Documents to download

The Fourth Geneva Convention

Prior to World War II, there was no specific international legal norm that aimed to protect civilians in conflicts.  The mass civilian casualties in World War II prompted the international community to adopt the Fourth Geneva Convention on the Protection of Civilians in Time of War in 1949, stretching the international humanitarian law protections beyond wounded, sick, shipwrecked and captured combatants.

Also known as the “civilians’ convention”, the Fourth Geneva Convention formally recognised that war conducted as ‘total war’ no longer primarily armed forces and groups, and established legal protections for any persons (and their property) not covered by the previous three Geneva Conventions.  Additional Protocols to the Geneva Convention adopted in 1977 reinforced these protections for civilians.

To date, 196 States have become party to the Fourth Geneva Convention, resulting in near universal agreement on the need to protect civilians in international, as well as non-international, armed conflicts. The consensus on the need to protect civilians in conflicts was reemphasised by the United Nations’ Security Council’s 1999 resolution on the protection of civilians in armed conflict, applying the international humanitarian norms of the Geneva Convention to peacekeeping missions.

The International Committee of the Red Cross provides a helpful summary of what the primary forms of protection contained within the Fourth Geneva Convention and its Additional Protocols are:

IHL provides that civilians under the power of enemy forces must be treated humanely in all circumstances, without any adverse distinction. They must be protected against all forms of violence and degrading treatment, including murder and torture. Moreover, in case of prosecution, they are entitled to a fair trial affording all essential judicial guarantees.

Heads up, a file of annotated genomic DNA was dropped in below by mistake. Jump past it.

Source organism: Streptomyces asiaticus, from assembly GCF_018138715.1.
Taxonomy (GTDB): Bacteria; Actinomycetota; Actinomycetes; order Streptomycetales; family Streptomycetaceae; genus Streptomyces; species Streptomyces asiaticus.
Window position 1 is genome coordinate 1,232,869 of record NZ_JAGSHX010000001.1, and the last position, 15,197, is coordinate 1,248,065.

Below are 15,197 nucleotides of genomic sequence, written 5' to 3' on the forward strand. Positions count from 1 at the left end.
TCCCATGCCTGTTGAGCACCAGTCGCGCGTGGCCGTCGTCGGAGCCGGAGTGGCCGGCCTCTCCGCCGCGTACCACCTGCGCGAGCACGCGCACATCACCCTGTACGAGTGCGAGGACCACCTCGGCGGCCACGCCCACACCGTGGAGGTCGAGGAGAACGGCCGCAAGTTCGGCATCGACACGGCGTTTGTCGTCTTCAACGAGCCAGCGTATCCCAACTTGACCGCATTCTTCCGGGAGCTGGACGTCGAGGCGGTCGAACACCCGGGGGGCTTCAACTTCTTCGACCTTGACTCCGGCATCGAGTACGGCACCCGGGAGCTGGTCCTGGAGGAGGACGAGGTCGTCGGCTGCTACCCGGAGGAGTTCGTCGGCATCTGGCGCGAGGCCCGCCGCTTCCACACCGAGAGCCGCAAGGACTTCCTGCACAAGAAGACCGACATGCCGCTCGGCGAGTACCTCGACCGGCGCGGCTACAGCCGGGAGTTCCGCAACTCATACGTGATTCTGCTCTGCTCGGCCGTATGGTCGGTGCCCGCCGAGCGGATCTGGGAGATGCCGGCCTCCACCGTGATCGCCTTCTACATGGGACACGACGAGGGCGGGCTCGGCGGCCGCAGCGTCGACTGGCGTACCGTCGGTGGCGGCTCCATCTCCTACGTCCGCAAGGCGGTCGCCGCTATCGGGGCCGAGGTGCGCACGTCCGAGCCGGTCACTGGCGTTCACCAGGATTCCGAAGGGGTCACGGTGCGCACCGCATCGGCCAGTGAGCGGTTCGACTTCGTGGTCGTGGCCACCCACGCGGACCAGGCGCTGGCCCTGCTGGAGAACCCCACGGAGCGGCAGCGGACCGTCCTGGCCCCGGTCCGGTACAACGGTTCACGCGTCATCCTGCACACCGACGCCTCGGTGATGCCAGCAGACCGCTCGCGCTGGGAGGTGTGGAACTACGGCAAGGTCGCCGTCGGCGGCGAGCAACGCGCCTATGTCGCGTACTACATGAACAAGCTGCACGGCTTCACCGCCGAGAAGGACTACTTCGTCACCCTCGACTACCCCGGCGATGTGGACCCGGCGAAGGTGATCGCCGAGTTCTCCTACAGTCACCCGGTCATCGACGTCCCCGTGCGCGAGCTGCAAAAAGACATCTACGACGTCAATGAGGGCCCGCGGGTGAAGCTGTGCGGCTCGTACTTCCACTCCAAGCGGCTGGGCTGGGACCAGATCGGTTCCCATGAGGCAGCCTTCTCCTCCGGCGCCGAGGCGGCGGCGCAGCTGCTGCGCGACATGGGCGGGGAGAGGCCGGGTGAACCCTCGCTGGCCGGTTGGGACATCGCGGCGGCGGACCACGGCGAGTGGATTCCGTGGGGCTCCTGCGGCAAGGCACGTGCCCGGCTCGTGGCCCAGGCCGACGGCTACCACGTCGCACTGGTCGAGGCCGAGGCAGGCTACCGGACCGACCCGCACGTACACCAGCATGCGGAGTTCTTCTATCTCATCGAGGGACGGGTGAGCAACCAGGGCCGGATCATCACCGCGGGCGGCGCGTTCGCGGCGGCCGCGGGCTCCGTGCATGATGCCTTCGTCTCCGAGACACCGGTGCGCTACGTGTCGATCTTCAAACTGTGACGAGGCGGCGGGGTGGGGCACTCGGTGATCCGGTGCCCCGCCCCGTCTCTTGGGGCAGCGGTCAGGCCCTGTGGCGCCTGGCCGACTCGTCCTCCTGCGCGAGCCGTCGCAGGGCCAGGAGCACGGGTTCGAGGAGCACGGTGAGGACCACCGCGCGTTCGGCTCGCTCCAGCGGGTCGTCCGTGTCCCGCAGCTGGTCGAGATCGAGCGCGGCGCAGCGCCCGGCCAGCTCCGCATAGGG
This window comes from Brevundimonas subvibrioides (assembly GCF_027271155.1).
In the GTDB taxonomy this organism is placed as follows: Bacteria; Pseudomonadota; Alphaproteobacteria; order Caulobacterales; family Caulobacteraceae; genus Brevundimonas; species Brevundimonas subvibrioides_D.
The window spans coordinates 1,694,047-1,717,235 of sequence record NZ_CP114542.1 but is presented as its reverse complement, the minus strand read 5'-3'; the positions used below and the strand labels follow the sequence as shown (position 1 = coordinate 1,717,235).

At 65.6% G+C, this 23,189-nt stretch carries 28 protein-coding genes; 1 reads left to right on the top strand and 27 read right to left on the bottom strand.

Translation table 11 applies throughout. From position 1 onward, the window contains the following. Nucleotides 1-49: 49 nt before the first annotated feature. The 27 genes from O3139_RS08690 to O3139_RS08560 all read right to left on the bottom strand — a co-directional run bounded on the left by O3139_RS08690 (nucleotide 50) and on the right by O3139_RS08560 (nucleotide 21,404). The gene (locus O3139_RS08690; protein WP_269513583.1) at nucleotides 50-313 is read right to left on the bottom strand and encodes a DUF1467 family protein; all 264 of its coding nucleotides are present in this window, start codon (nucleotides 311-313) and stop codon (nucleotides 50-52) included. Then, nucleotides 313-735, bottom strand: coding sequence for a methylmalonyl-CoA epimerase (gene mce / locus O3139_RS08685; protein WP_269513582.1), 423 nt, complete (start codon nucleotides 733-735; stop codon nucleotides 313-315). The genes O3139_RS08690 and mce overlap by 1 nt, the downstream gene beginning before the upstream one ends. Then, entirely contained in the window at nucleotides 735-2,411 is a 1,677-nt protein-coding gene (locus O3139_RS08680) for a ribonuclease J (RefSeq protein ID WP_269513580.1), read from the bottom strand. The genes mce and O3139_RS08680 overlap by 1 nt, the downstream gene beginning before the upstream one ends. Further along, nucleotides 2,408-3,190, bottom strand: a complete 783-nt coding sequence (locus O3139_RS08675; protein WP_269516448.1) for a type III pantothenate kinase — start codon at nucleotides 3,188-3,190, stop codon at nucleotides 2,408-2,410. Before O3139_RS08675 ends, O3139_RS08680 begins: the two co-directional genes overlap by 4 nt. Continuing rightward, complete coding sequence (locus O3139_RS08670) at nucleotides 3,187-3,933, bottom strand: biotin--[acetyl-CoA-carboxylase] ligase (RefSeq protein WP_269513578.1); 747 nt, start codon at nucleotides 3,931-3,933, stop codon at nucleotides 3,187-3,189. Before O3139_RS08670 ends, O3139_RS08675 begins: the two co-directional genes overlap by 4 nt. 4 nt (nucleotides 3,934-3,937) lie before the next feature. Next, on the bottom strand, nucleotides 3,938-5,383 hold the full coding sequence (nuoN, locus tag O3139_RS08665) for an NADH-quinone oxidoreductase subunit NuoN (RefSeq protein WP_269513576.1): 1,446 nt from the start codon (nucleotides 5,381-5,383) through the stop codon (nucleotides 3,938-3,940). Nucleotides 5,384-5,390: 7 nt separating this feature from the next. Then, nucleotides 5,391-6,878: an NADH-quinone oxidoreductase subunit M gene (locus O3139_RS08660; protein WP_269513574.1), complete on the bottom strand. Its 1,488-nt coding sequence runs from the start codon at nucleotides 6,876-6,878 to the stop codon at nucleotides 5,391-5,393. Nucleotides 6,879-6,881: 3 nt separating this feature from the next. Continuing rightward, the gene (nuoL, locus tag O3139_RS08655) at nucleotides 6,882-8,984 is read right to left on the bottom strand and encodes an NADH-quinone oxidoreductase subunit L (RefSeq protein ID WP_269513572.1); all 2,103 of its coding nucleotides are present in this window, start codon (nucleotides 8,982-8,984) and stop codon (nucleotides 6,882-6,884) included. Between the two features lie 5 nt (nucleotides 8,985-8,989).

The protection of civilians extends to those trying to help them, in particular medical units and humanitarian or relief bodies providing essentials such as food, clothing and medical supplies. The warring parties are required to allow access to such organizations. The Fourth Geneva Convention and Additional Protocol I specifically require belligerents to facilitate the work of the ICRC.

While IHL protects all civilians without discrimination, certain groups are singled out for special mention. Women and children, the aged and sick are highly vulnerable during armed conflict. So too are those who flee their homes and become internally displaced or refugees. IHL prohibits forced displacements by intimidation, violence or starvation.

Families are often separated in armed conflict. States must take all appropriate steps to prevent this and take action to re-establish family contact by providing information and facilitating tracing activities.

Limits to the Fourth Geneva Convention

The coverage of the Geneva Convention and the two Additional Protocols of 1977 is extensive.  However, there are limits to the extent to which they enable the protection of civilians in conflict.  Some of these limits are by design, in that the Convention is written to be pragmatic – and as such recognises that at a time of war, civilians are likely to be harmed.  As Jamie A Williamson, the Head of Unit of the International Committee of the Red Cross Unit on Relations with Arms Carriers and Security Forces, explains:

… under the Convention, a certain level of harm to civilians can be deemed acceptable as long as the belligerents have fully complied with the three key principles regulating the conduct of hostilities, namely ‘distinction’, ‘proportionality’, and ‘precaution’, before and during an attack.